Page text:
Eremophila ballythunnensis facts for kids
Quick facts for kidsEremophila ballythunnensis
Priority One — Poorly Known Taxa (DEC)
Eremophila ballythunnensis is a flowering plant in the figwort family, Scrophulariaceae and is endemic to Western Australia. It is a small, spreading shrub with narrow oval leaves and mauve-purple flowers with densely hairy sepals.
Eremophila ballythunnensis is a small, spreading shrub growing to 10–20 cm (4–8 in) high and 25–40 cm (10–20 in) wide. The leaves are arranged alternately, grey-green in colour, narrow oval in shape, 4–12 mm (0.2–0.5 in) long and 2–5 mm (0.08–0.2 in) wide. The flowers are borne singly in leaf axils on a hairy stalk 5–7 mm (0.2–0.3 in) long. There are 5 lance-shaped, densely hairy green sepals which age to a burgundy colour and are 8–12 mm (0.3–0.5 in) long and 2–3 mm (0.08–0.1 in) wide. The petals are purple, 14–20 mm (0.6–0.8 in) long and joined at their lower end to form a flattened, bell-shaped tube which is glabrous inside and out. The 4 stamens are enclosed by the petal tube. Flowering time is mainly from June to August.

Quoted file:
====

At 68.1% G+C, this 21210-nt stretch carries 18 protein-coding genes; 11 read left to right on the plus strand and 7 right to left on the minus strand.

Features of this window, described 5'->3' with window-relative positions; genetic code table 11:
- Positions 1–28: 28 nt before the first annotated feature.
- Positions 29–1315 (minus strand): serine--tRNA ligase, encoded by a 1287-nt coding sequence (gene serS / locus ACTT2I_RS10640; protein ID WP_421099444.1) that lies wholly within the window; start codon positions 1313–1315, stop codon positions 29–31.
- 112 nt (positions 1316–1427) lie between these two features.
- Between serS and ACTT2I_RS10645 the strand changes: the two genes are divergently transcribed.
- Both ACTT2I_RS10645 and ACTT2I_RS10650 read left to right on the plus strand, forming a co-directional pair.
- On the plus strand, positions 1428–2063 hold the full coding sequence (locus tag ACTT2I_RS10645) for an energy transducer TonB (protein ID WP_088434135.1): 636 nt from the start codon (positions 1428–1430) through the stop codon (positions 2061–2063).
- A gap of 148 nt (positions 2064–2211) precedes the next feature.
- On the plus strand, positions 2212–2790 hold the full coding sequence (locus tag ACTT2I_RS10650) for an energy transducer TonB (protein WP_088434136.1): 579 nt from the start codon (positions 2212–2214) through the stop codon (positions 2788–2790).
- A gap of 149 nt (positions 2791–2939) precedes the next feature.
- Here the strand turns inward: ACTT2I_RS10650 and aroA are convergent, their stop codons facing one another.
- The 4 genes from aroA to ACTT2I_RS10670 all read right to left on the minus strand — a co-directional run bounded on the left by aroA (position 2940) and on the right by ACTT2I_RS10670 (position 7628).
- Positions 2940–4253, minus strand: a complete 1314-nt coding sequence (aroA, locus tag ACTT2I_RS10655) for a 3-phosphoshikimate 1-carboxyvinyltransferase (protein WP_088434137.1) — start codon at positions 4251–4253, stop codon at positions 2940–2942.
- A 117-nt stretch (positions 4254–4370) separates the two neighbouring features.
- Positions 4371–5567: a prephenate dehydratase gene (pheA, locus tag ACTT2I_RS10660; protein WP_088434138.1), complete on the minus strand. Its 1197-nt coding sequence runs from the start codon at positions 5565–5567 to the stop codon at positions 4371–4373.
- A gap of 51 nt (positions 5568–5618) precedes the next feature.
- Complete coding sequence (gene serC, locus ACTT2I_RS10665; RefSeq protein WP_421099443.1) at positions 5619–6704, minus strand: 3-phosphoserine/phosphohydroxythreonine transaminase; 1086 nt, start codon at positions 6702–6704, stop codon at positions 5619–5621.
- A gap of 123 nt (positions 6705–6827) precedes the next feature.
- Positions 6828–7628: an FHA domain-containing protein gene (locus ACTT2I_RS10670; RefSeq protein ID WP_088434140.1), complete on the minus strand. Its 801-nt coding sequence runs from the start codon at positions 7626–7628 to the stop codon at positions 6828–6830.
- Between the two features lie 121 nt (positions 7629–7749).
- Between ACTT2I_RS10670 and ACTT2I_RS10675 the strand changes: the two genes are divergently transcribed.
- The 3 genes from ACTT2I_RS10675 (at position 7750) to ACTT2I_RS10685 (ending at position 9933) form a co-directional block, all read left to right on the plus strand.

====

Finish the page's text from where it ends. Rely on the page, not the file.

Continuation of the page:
Taxonomy and naming
Eremophila ballythunnensis was first formally described by Bevan Buirchell and Andrew Brown in 2016 and the description was published in Nuytsia. The specific epithet (ballythunnensis) refers to "Ballythunna" Station where it was first seen.
Distribution and habitat
Eremophila ballythunnensis has been classified as "Priority One" by the Government of Western Australia Department of Parks and Wildlife, meaning that it is known from only one or a few locations which are potentially at risk.
Eremophila ballythunnensis Facts for Kids. Kiddle Encyclopedia.